Nile dam talks end in Cairo with no deal
LONDON - A round of talks among Egypt, Ethiopia and Sudan over Ethiopia's controversial Nile dam ended with no deal but the three countries’ water ministers agreed to meet in Washington and Khartoum for further deliberations and technical talks.
The negotiations, December 2-3 in Cairo, focused on the filling of the Grand Ethiopian Renaissance Dam (GERD) reservoir, a subject hotly debated between Cairo and Addis Ababa.
The dam, which Ethiopian officials say is crucial for the country’s economic development but is seen by Egyptian officials as a threat to their country’s water supply, has been a point of contention among the three neighbouring countries for nearly nine years. The parties pledged to reach a deal by January 15, with US and World Bank mediation, but significant issues remain unresolved.
"These are difficult negotiations," said Abbas al-Sharaky, a water resources professor at Cairo University. "The Ethiopians will not give in to Egyptian demands easily."
Ethiopia began constructing the $4 billion dam in 2011, with the aim of having it generate electricity by 2020 and be fully operational by 2022. Once completed, it is expected to generate 6,450 megawatts of electricity per year.
However, in water-poor Egypt, which relies on the Nile River for 55.5 billion cubic metres of water every year, there is a concern the project could exacerbate water scarcity, including derailing the country’s agricultural sector and increasing the probability of drought, experts said.
At the latest negotiations, Egyptian Irrigation Minister Mohamed Abdel Aty pointed out that the water Cairo uses from the Nile is 21 billion cubic metres below national need, forcing it to import 34 billion cubic metres of water annually.
"This is why we need to profoundly discuss the rules of operating the dam and filling its reservoir," Abdel Aty said. "Egypt is keen on reaching a fair and balanced deal."
Egypt has failed to bring in more water for hundreds of years, even as its population, now 100 million, grew.
Bracing for tough times, Egypt has invested billions of dollars on constructing sewage treatment plants and seawater desalination projects but it counts the Nile as a central part of its water supply.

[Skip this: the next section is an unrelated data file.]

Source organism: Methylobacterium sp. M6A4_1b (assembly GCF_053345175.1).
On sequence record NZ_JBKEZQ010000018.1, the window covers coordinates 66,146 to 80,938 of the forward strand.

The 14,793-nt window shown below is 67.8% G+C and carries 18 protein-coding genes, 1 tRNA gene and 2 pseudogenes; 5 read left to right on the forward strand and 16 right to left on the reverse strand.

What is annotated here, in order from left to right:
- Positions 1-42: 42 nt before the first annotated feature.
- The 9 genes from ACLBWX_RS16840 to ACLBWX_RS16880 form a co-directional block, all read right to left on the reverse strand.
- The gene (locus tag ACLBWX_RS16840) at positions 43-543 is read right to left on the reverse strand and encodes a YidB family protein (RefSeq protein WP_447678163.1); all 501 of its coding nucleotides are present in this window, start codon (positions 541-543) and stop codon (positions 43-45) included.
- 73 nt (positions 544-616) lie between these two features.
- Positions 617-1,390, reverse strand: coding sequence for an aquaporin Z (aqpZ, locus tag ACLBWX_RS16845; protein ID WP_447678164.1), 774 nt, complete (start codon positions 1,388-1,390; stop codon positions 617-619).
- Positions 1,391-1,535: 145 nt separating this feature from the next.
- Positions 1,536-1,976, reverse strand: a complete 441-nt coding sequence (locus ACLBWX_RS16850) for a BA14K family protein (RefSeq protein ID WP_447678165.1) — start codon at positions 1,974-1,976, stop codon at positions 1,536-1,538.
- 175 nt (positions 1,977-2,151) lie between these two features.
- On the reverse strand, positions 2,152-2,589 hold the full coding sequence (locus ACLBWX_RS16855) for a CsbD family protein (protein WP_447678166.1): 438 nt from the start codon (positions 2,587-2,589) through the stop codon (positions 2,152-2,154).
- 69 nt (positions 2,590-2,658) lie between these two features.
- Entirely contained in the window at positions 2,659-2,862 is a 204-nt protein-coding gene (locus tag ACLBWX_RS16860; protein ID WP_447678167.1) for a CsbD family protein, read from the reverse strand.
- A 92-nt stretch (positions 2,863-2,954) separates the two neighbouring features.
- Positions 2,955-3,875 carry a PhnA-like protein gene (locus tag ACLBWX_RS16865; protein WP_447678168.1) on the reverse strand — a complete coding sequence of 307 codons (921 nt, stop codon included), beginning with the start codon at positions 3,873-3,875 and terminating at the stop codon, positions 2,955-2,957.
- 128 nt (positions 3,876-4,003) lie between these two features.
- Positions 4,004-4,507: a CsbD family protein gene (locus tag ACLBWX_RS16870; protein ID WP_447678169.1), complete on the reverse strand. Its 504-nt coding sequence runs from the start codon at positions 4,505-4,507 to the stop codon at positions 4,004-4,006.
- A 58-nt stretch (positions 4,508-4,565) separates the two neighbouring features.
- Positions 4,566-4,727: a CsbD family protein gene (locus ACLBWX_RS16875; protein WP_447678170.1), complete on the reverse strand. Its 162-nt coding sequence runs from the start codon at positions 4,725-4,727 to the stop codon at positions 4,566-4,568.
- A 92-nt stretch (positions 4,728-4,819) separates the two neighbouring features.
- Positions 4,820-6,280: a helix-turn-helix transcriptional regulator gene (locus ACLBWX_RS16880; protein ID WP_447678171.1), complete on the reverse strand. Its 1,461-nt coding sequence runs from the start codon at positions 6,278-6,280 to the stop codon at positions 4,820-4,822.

During the recent negotiations, the countries discussed how to accommodate Egypt’s water needs and ensure the operation of the High Dam in Aswan, Egypt’s southernmost province.
Egypt is requesting that Ethiopia release 40 billion cubic metres of Blue Nile water from the dam every year while it fills the GERD reservoir.
"Egypt cannot accept less than this," Sharaky said. "Filling the reservoir over a 3-year period proposed by Ethiopia would mean that Egypt will lose two-thirds of the amount of water it receives every year, which will be devastating to it."
Ethiopia has been reluctant to accept the condition, especially with Blue Nile revenue not yet certain.
The Egyptian Ministry of Irrigation said technical talks in Khartoum, scheduled for December 21-22, would aim to reach common ground between the three countries on how the dam reservoir would be filled and operated.
"This comes within Egypt's desire to reach a balanced and fair deal," the ministry said.
To reach a realistic compromise, the United States and World Bank would need to step in and exert pressure, analysts said.
"I believe there is a will in the United States for easing the negotiations and pushing for a deal," said Tarek Fahmi, a political science professor at Cairo University. "By all means, Egypt will not accept the dam to be a reality on the ground without taking its interests into consideration."